Notice two very important things: “blindness,” or hardness for Israel is only partial—in part, it’s not total—and blindness for Israel is only temporary, “until.” Two important phrases, “blindness in part,” so it’s partial, and “until,” that means it’s only temporary. Until what? “…the fulness of the Gentiles be come in.” I’ll just say it, and then in just a minute we’ll look at the chart. That is a reference to the Church being complete, and I’m holding my hands like this because this is the Church Age. When everybody’s in the Church, it’s all done, the Church is going to be taken up to heaven. So, when, “…the fulness of the Gentiles be come in,”—when the Church has reached its totality.
Do you know that somewhere out there in the world there is a last person that’s going to get saved in the Church. When that happens, the Lord, I believe, is going to take the Church to heaven. So, if you’re here tonight, would you get saved so we can go home? Obviously, God knows who that person is. It might be somebody living in the jungles of Africa, but when they repent and believe in Jesus and get saved, the Church is complete, it’s “….the fulness of the Gentiles,” then we’ll be caught up to meet the Lord, and we’ll see it in the chart in just a moment.
Notice it says, verse 26, “And so all Israel shall be saved.” That doesn’t mean every individual Jew is going to be saved and go to heaven, but it means that Israel as a nation will be first of all delivered from the tribulation period and brought to repentance and faith in Jesus as Messiah culminating in the Second Coming. “…as it is written,”—he’s quoting from Isaiah 59—“There shall come out of Sion the Deliverer,”—that’s Christ—“and shall turn away ungodliness from Jacob,”—that’s the nation of Israel. Verse 27, “For this is my covenant unto them, when I shall take away their sins.” This is so marvelous!
We’re going to actually go into more depth on this next Wednesday night, but in verse 25, there is God’s time for the restoration of Israel; in verse 26, there’s God’s promise of the restoration of Israel; and in verse 27, there is God’s covenant with the nation of Israel, He will, “…take away their sins,” Jeremiah 31:33-34, which is, thus communion, the new covenant. It is the new covenant.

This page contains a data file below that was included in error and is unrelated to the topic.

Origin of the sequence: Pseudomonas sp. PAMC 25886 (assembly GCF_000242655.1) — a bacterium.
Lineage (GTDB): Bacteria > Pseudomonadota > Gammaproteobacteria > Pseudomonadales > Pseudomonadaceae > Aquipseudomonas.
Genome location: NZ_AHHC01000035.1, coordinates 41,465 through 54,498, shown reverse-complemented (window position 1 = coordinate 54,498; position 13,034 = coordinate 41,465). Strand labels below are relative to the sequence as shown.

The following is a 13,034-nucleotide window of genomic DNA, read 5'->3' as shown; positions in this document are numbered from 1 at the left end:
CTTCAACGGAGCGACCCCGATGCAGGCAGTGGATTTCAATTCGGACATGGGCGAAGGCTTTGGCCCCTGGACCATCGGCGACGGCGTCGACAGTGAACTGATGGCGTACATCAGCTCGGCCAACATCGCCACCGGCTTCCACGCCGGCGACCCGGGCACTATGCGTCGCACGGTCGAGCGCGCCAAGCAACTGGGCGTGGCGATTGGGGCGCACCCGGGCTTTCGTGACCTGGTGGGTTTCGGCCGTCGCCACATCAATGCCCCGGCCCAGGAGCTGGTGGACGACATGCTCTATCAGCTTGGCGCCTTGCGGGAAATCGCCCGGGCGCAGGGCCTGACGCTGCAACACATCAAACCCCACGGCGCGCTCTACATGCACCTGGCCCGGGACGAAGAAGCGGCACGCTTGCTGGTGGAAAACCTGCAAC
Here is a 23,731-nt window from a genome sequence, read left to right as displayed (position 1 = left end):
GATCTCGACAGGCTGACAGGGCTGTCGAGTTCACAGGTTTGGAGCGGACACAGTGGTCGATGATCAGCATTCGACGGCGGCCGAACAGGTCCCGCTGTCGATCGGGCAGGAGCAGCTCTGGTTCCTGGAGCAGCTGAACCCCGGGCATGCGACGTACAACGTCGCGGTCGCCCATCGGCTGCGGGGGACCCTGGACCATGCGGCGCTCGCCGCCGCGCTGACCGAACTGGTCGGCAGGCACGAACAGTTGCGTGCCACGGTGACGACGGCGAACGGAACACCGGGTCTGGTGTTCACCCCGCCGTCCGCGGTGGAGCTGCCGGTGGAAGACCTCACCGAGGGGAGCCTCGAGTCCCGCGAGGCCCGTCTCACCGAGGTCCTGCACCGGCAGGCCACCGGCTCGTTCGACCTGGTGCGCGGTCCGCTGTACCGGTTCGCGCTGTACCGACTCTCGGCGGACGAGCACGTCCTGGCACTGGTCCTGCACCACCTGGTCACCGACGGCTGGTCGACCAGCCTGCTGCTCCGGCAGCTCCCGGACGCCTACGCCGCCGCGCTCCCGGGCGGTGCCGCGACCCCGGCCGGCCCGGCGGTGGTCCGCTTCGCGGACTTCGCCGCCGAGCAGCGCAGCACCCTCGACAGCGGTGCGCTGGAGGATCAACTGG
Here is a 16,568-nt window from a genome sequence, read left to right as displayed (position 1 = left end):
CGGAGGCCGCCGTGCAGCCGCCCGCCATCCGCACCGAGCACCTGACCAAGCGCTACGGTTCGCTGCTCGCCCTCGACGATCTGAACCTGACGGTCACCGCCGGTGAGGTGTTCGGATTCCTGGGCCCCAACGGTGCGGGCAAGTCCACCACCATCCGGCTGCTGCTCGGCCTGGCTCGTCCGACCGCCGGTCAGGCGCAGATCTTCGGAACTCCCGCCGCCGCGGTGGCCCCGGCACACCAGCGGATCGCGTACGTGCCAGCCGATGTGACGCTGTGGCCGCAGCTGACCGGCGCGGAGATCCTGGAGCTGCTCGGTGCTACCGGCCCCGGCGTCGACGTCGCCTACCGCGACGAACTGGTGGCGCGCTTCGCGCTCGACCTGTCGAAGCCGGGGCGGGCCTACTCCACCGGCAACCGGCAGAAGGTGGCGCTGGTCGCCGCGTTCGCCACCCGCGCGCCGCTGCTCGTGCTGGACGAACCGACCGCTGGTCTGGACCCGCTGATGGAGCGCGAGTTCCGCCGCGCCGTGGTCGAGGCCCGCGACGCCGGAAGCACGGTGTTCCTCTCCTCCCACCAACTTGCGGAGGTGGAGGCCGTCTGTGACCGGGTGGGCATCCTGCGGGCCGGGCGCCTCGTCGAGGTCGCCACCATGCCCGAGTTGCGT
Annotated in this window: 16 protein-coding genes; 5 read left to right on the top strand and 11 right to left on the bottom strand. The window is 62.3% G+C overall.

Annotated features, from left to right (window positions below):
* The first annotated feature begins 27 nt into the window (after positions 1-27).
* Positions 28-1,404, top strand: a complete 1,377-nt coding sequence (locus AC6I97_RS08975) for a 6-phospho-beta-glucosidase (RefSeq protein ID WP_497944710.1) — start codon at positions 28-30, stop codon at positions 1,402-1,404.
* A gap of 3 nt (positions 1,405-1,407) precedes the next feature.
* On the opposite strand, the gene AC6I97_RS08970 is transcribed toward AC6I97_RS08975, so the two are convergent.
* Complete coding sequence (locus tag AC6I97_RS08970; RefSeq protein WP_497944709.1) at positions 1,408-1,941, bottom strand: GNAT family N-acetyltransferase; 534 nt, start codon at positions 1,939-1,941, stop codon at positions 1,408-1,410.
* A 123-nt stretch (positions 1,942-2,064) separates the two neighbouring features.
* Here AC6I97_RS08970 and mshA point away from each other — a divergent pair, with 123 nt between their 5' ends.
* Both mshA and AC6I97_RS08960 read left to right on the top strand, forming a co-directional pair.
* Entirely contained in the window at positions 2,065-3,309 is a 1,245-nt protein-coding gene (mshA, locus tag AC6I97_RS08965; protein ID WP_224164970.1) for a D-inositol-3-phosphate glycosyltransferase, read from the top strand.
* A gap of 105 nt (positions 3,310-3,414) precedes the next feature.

When you take communion tonight, I hope that in a new way, a special way, a fresh way, if you’re a Gentile…do we have, I don’t want to single you out but you should be honored and blessed, are there any Jews tonight, or Jewish people that believe in Jesus as their Savior tonight? Anyone? Usually there’s one or two. Okay, what’d I tell you? Most of us, or all of us, are Gentiles. Do you know there are lots and lots of Jews right now who believe in Yeshua, that Jesus is Messiah? Amen? And, they’re part of the Church, and we’re part of the Church, and we’re all one in Christ. But when the Church is full and complete, then God’s going to work nationally with Israel once again. So, verse 26, “…all Israel shall be saved,”—nationally—“There shall come out of Sion the Deliverer,”—that’s the Second Coming of Christ, and then will be fulfilled what God promised in Jeremiah 31, His new covenant where He will forgive their sins and their iniquities, “…and I will remember their sin no more,” and He’ll write His law upon their hearts.